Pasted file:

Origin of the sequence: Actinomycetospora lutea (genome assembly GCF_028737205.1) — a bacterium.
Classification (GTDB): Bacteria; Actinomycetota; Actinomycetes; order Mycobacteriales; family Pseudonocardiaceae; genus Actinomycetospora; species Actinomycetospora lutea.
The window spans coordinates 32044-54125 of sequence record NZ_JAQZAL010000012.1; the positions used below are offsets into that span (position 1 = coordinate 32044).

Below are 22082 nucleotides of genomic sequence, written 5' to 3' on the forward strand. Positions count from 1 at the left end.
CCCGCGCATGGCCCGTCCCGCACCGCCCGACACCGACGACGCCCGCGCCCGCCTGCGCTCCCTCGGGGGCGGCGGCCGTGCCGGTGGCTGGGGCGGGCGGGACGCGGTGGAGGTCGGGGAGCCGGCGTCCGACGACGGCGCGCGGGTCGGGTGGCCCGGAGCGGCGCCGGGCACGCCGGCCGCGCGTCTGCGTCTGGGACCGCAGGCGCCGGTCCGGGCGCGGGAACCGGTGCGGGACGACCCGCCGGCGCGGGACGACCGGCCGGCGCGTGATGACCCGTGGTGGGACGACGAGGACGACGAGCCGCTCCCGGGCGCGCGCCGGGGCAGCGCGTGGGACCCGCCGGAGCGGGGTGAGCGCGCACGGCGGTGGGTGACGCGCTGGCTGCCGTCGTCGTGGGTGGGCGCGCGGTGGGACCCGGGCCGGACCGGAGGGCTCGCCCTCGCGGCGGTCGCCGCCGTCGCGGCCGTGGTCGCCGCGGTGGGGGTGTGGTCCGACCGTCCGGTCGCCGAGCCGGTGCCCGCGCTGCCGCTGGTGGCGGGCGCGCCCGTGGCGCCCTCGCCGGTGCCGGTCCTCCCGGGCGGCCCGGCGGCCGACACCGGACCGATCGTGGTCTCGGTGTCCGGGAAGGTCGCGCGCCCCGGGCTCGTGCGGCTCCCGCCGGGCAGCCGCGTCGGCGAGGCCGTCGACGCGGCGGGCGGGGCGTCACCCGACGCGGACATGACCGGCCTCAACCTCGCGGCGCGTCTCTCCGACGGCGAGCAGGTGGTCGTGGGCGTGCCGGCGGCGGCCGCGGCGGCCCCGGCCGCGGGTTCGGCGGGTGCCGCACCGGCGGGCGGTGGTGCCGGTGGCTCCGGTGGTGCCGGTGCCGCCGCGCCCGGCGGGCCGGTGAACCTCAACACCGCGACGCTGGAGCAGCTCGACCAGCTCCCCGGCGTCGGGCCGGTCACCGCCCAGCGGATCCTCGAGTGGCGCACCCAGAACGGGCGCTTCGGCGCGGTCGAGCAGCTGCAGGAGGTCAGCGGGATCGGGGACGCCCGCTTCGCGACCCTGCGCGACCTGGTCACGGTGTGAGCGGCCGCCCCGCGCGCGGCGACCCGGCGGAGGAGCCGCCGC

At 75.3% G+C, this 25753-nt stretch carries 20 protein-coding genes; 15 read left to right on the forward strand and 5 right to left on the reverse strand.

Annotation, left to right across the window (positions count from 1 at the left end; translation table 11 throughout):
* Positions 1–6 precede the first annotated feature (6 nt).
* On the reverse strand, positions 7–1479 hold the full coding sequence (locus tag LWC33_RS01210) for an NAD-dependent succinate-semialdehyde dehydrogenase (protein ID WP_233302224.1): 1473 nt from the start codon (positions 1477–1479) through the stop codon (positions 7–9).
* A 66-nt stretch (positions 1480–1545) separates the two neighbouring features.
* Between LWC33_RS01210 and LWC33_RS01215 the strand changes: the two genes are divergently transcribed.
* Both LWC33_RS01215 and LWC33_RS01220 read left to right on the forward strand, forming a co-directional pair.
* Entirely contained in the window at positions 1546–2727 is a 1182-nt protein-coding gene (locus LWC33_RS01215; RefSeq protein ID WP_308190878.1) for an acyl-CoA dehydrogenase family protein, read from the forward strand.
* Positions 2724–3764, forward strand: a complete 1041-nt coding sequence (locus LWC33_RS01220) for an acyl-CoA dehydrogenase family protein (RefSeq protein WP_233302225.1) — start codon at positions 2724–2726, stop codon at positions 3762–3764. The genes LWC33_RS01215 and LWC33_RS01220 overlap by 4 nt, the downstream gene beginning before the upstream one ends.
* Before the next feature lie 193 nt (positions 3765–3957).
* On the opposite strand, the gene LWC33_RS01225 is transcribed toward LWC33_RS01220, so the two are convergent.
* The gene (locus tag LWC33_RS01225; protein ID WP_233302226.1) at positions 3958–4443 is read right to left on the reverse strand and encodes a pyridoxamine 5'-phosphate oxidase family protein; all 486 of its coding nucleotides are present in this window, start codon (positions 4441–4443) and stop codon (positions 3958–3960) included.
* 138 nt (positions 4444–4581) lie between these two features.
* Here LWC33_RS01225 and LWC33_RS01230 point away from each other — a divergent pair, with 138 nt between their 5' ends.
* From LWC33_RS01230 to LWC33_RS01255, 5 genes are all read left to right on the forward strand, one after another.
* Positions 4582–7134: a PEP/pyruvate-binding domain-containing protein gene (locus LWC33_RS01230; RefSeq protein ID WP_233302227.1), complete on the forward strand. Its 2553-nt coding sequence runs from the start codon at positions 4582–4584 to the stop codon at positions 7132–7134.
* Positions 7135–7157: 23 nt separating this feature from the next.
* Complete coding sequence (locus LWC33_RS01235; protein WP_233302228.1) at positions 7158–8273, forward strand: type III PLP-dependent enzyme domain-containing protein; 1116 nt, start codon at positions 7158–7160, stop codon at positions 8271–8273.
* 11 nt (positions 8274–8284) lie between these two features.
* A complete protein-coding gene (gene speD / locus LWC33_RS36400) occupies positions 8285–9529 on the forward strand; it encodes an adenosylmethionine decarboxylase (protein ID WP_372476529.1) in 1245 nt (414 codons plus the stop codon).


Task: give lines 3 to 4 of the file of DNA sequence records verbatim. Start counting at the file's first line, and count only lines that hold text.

The window spans coordinates 32044-54125 of sequence record NZ_JAQZAL010000012.1; the positions used below are offsets into that span (position 1 = coordinate 32044).

Below are 22082 nucleotides of genomic sequence, written 5' to 3' on the forward strand. Positions count from 1 at the left end.